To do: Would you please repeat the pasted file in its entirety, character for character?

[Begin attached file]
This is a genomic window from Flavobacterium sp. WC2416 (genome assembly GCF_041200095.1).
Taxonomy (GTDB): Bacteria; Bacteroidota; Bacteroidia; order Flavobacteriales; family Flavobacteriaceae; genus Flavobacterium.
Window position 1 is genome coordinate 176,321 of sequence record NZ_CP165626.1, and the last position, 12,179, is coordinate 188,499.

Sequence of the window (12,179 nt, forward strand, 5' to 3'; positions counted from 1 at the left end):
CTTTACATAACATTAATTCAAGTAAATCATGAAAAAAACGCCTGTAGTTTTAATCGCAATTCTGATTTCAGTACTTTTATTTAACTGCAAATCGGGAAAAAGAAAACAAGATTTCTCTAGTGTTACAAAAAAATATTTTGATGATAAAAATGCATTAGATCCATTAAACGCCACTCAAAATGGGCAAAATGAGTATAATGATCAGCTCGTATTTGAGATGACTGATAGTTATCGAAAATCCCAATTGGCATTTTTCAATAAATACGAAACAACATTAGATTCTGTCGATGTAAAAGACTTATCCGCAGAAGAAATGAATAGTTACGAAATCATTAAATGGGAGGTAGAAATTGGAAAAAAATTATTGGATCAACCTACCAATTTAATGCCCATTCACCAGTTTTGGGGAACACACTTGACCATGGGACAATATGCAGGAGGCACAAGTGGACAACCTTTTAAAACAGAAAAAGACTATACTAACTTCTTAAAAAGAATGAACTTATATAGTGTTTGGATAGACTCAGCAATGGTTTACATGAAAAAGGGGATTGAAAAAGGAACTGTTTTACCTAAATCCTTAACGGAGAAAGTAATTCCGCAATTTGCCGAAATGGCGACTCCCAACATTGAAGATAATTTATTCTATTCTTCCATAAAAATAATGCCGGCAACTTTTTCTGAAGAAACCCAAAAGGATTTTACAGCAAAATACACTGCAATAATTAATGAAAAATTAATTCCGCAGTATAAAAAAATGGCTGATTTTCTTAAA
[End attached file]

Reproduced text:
This is a genomic window from Flavobacterium sp. WC2416 (genome assembly GCF_041200095.1).
Taxonomy (GTDB): Bacteria; Bacteroidota; Bacteroidia; order Flavobacteriales; family Flavobacteriaceae; genus Flavobacterium.
Window position 1 is genome coordinate 176,321 of sequence record NZ_CP165626.1, and the last position, 12,179, is coordinate 188,499.

Sequence of the window (12,179 nt, forward strand, 5' to 3'; positions counted from 1 at the left end):
CTTTACATAACATTAATTCAAGTAAATCATGAAAAAAACGCCTGTAGTTTTAATCGCAATTCTGATTTCAGTACTTTTATTTAACTGCAAATCGGGAAAAAGAAAACAAGATTTCTCTAGTGTTACAAAAAAATATTTTGATGATAAAAATGCATTAGATCCATTAAACGCCACTCAAAATGGGCAAAATGAGTATAATGATCAGCTCGTATTTGAGATGACTGATAGTTATCGAAAATCCCAATTGGCATTTTTCAATAAATACGAAACAACATTAGATTCTGTCGATGTAAAAGACTTATCCGCAGAAGAAATGAATAGTTACGAAATCATTAAATGGGAGGTAGAAATTGGAAAAAAATTATTGGATCAACCTACCAATTTAATGCCCATTCACCAGTTTTGGGGAACACACTTGACCATGGGACAATATGCAGGAGGCACAAGTGGACAACCTTTTAAAACAGAAAAAGACTATACTAACTTCTTAAAAAGAATGAACTTATATAGTGTTTGGATAGACTCAGCAATGGTTTACATGAAAAAGGGGATTGAAAAAGGAACTGTTTTACCTAAATCCTTAACGGAGAAAGTAATTCCGCAATTTGCCGAAATGGCGACTCCCAACATTGAAGATAATTTATTCTATTCTTCCATAAAAATAATGCCGGCAACTTTTTCTGAAGAAACCCAAAAGGATTTTACAGCAAAATACACTGCAATAATTAATGAAAAATTAATTCCGCAGTATAAAAAAATGGCTGATTTTCTTAAA